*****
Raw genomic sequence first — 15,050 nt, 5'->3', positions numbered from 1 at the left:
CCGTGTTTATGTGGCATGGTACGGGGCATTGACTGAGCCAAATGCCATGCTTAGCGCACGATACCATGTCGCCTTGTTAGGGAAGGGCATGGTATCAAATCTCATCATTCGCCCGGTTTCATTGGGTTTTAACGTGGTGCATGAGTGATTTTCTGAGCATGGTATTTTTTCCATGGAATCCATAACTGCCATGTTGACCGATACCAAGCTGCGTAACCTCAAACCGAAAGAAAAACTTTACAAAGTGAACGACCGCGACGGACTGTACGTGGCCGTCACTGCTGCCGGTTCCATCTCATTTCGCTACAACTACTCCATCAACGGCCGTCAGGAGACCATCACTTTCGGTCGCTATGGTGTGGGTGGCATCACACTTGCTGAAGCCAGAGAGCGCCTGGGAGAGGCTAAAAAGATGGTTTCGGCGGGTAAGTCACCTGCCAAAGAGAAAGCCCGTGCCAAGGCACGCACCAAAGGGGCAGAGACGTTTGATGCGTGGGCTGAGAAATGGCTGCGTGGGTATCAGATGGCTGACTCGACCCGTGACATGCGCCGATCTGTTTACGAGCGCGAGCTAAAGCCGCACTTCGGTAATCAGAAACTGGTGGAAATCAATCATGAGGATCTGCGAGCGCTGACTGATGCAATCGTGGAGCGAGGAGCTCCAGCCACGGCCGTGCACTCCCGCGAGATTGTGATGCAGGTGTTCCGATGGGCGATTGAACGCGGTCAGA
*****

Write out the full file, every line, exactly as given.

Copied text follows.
Raw genomic sequence first — 15,050 nt, 5'->3', positions numbered from 1 at the left:
CCGTGTTTATGTGGCATGGTACGGGGCATTGACTGAGCCAAATGCCATGCTTAGCGCACGATACCATGTCGCCTTGTTAGGGAAGGGCATGGTATCAAATCTCATCATTCGCCCGGTTTCATTGGGTTTTAACGTGGTGCATGAGTGATTTTCTGAGCATGGTATTTTTTCCATGGAATCCATAACTGCCATGTTGACCGATACCAAGCTGCGTAACCTCAAACCGAAAGAAAAACTTTACAAAGTGAACGACCGCGACGGACTGTACGTGGCCGTCACTGCTGCCGGTTCCATCTCATTTCGCTACAACTACTCCATCAACGGCCGTCAGGAGACCATCACTTTCGGTCGCTATGGTGTGGGTGGCATCACACTTGCTGAAGCCAGAGAGCGCCTGGGAGAGGCTAAAAAGATGGTTTCGGCGGGTAAGTCACCTGCCAAAGAGAAAGCCCGTGCCAAGGCACGCACCAAAGGGGCAGAGACGTTTGATGCGTGGGCTGAGAAATGGCTGCGTGGGTATCAGATGGCTGACTCGACCCGTGACATGCGCCGATCTGTTTACGAGCGCGAGCTAAAGCCGCACTTCGGTAATCAGAAACTGGTGGAAATCAATCATGAGGATCTGCGAGCGCTGACTGATGCAATCGTGGAGCGAGGAGCTCCAGCCACGGCCGTGCACTCCCGCGAGATTGTGATGCAGGTGTTCCGATGGGCGATTGAACGCGGTCAGA